The young Claudia would often travel from Paraguay to New York to visit her mother, traveling between both places for studies and work. During these trips, she became aware of the status of Latin Americans living in a place charged with socio-economic stereotypes such as the United States. As a Paraguayan woman, how to break through the stereotypes imposed on women.
C: I often take my family history as the source of my creations. Injustice, violence and migration in the family reflect the history of the world at large; All women in my family have experienced migration. Their histories, their bodies, all these memories are to me unavoidable subject matters. I try to peel the onion to its core a layer at a time and take a visual approach to say things.
I think that discussing women’s issues with clothes and garments makes the idea more easily understood. Essentially, our bodies are covered in layers of ideologies.
Tulle is present in most rites of passage of women in Western societies: first communion, “quinceañeras”, weddings and also mourning. For me, its transparency is a metaphor of clothing itself. It covers the body but reveals other things. Also, I normally talk about things being overlooked. With tulle, the gaze transcends the garment.
C: 作品Trastornos del Sueño（睡眠紊亂），是為非洲的阿爾及爾FIAC製作和展出，我們兩地的歷史很相似，殖民、獨立、獨裁、腐敗⋯⋯
C: Trastornos del Sueño (Sleep Disorder) is a piece I made and showed for the Algiers FIAC in Africa. Our histories are so similar. Colonization, independence, dictatorships, corruption, and more.
These are nightgowns that go from white to red through shades of pink. Like escalating from a dream to a nightmare, like when you have a promise of a new horizon and then you find yourself trapped in the human trafficking networks. It is about that.
席地捲成的環狀，意念源自巴拉圭女性自製的布托環 —— 作為頭上提籃的支撐，象徵著當地婦女由殖民時代至今天，作為家庭中經濟支柱的付出；無人穿著的長裙，用上巴拉圭原產的 ao po’i 棉布製造，隱約聽見被壓抑在父權制度下的無聲抗議，以圍圈的儀式來相互擁抱，爭取平等的尊嚴。
A ring shape woven on the ground, the idea came from the head-rings Paraguay women make – which serve as the supporting base for carrying baskets on the head. They symbolise the contributions of local women as breadwinners of their families from colonial times up till today; The long dresses, devoid of their wearers and made with ao po’i cotton produced in Paraguay, vaguely evoke silent protests repressed by the patriarchal system, as they engage in a ceremony of circles to hold each other close and seek equal dignity.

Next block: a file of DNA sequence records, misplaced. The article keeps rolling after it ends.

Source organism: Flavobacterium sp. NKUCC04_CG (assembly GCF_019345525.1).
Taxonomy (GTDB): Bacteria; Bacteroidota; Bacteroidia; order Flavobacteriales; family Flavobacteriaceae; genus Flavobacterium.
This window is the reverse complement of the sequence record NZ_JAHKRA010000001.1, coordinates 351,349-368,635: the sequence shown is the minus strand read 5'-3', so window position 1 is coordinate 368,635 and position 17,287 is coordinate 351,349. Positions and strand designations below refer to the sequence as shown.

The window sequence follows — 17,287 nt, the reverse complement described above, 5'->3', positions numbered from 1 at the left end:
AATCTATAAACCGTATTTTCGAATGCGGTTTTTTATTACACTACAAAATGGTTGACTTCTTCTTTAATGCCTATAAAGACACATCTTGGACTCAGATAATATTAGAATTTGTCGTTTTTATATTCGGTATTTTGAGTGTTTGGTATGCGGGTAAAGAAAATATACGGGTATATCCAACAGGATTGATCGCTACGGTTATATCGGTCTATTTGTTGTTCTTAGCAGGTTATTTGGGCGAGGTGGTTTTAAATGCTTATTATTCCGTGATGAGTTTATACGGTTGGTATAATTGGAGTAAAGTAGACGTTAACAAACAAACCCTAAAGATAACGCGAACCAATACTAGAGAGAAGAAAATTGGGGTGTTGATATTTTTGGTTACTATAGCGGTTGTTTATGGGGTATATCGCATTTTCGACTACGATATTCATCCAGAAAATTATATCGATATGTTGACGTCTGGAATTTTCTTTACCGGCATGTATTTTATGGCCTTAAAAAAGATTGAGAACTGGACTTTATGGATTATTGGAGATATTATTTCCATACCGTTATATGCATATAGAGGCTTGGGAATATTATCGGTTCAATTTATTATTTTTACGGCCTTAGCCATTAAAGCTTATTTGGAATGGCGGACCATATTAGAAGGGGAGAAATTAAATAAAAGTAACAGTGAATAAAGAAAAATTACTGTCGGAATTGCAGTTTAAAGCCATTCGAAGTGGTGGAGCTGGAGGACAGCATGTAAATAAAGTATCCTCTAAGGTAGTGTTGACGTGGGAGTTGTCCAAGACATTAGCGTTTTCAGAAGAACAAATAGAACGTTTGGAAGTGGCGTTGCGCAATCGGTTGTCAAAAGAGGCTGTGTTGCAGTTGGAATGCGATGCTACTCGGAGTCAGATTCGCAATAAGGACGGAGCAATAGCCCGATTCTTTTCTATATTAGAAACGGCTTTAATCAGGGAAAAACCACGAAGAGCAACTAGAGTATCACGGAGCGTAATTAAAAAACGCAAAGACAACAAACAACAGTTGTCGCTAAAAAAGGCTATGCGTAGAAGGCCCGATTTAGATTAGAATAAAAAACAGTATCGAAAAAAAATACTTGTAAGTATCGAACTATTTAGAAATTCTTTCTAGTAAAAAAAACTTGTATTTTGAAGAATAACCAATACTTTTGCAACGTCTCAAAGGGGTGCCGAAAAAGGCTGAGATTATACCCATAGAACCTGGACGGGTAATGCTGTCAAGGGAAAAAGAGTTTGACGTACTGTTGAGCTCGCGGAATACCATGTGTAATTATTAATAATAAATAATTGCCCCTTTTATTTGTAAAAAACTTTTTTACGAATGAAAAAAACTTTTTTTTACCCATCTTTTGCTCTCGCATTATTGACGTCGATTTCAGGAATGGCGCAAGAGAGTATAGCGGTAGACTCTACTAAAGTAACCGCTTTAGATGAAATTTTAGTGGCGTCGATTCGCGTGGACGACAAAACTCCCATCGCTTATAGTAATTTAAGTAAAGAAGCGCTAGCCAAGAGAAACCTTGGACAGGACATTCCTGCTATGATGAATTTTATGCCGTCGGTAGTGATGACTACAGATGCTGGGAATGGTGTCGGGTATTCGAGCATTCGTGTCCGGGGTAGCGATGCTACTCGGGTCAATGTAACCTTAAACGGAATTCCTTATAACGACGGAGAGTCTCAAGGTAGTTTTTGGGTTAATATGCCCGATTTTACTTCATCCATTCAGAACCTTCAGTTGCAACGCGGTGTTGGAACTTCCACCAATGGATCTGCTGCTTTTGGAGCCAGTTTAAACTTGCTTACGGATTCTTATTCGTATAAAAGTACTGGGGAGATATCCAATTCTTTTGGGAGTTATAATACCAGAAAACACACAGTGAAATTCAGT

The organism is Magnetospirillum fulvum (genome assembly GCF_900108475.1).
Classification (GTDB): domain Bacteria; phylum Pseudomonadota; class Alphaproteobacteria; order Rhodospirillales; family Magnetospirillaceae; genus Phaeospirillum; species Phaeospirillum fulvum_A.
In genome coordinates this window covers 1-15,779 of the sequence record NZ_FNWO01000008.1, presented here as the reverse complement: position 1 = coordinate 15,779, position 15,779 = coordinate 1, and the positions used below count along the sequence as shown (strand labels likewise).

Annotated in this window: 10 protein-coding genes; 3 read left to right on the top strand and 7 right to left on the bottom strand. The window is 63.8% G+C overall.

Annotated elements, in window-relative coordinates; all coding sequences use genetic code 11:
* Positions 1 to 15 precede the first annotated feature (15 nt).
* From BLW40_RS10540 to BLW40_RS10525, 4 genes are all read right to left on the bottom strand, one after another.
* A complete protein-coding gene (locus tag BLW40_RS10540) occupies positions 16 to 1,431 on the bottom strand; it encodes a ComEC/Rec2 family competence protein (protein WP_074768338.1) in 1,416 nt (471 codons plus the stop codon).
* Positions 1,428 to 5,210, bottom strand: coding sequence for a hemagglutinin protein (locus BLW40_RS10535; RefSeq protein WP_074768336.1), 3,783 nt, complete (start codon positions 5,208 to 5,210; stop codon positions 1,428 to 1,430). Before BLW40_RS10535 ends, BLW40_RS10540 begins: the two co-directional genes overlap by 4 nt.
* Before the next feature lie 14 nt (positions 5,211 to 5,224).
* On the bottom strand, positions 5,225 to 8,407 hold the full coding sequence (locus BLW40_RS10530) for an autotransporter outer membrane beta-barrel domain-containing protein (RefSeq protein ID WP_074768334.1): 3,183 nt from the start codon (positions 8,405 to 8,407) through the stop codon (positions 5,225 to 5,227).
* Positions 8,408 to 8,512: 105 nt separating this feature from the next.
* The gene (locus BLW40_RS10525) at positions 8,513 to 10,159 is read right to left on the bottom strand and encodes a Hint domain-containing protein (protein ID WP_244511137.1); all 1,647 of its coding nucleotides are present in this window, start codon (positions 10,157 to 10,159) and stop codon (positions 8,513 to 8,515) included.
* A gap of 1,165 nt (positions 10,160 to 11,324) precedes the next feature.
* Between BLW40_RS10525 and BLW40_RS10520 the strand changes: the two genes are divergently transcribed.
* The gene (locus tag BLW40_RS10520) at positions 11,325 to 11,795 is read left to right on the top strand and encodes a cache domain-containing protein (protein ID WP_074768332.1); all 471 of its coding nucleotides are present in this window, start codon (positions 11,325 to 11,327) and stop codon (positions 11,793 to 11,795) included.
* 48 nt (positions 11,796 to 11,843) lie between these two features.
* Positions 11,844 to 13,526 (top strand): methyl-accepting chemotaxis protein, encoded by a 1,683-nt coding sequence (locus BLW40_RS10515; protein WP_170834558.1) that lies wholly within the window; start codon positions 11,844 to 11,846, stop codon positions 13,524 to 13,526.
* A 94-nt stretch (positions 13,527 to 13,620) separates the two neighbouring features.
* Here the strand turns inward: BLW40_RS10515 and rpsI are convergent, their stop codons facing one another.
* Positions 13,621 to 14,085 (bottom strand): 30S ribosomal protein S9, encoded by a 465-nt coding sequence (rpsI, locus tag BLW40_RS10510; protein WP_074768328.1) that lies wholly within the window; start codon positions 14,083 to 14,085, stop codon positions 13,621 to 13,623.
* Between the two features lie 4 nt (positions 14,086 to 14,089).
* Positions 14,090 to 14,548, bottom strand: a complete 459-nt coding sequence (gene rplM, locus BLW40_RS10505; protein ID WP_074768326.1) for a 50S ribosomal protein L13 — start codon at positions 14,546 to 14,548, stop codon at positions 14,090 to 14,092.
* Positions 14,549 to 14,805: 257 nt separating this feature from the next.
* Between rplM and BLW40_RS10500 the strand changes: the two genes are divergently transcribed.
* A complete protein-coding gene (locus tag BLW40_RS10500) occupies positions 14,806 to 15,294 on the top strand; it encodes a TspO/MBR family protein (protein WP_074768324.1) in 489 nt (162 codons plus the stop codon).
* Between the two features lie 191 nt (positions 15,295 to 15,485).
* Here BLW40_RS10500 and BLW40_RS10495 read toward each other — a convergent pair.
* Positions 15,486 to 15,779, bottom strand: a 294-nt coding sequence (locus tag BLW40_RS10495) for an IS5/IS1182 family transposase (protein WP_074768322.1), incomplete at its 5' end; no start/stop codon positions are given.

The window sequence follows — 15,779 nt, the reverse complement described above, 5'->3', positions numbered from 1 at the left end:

Uniforme (Uniform 制服), 2008 關於因不同的原因遷徙到不同地域的身體 Regarding bodies that have migrated to different regions for different reasons
2015年在阿根廷的Museum of Inmigration（移民博物館）的裝置展覽，黑色薄紗背後躲著隱藏自己身份的隱形人，這些制服到底是來自集中營，還是那個監獄的囚犯？
In an installation exhibition in Argentina’s Museum of Immigration in 2015, black tulle belies invisible people of obscure identities. Are these uniforms from the concentration camps or from inmates of that prison?
Migration is nothing novel in Paraguay. Many women have opted to migrate for a better life for themselves and their families. Apart from your native soil, who will you become? Are you still you? Migration is, however, not only the movement of bodies, full of hopes and dreams, it is also filled with fragility and sufferings.
The work suggests all kinds of unimaginable obstacles during migrations, such as hindrances due to possessions, documents, discrimination or ulterior motives. At times, migration could become an astonishing violence. Claudia used black threads to embroider ordinary objects onto clean white tulle. Through lighting, simple black embroideries and grey silhouettes criss-cross into contradictions and the kind of conclusions that are never certain.
By folding small, it returns vigorously. There is a hand thinking through its fingertips, through the texture of things.
La Isla, 2017 Upholstered armchair with used shirts and mirror
C: I’ve upholstered furniture with used clothes since the year 2000. I am a supporter of upcycling as well and try to wear second hand or locally made clothes mainly.
There is a fiction I like to tell myself as part of my work with pre-owned clothes. Paraguay was a big producer of cotton before the 90’s. I like to imagine that the used American or European clothes are the cotton plants returning. Coming back home.
T: Are all your garment works made by Paraguay women?
C: I don’t have a team, but normally start the pieces with my mother. She has a small workshop in her house, she’s worked in clothing and upholstery for all of her life. I work with some local fashion houses as creative director. I’ve been very, very lucky and had the support from local fashion brands. So I now produce the bigger scale installations there. Normally I have long talks with the people that sew the pieces. Telling them about the reasons behind each piece.
T: What are your thoughts on the future of fashion?
C: I think the change in production or consumption processes and modes are not an option. The exploitative ways our desires are provoking cannot be overseen anymore. Slavery and contamination cannot be the side effect of a lifestyle.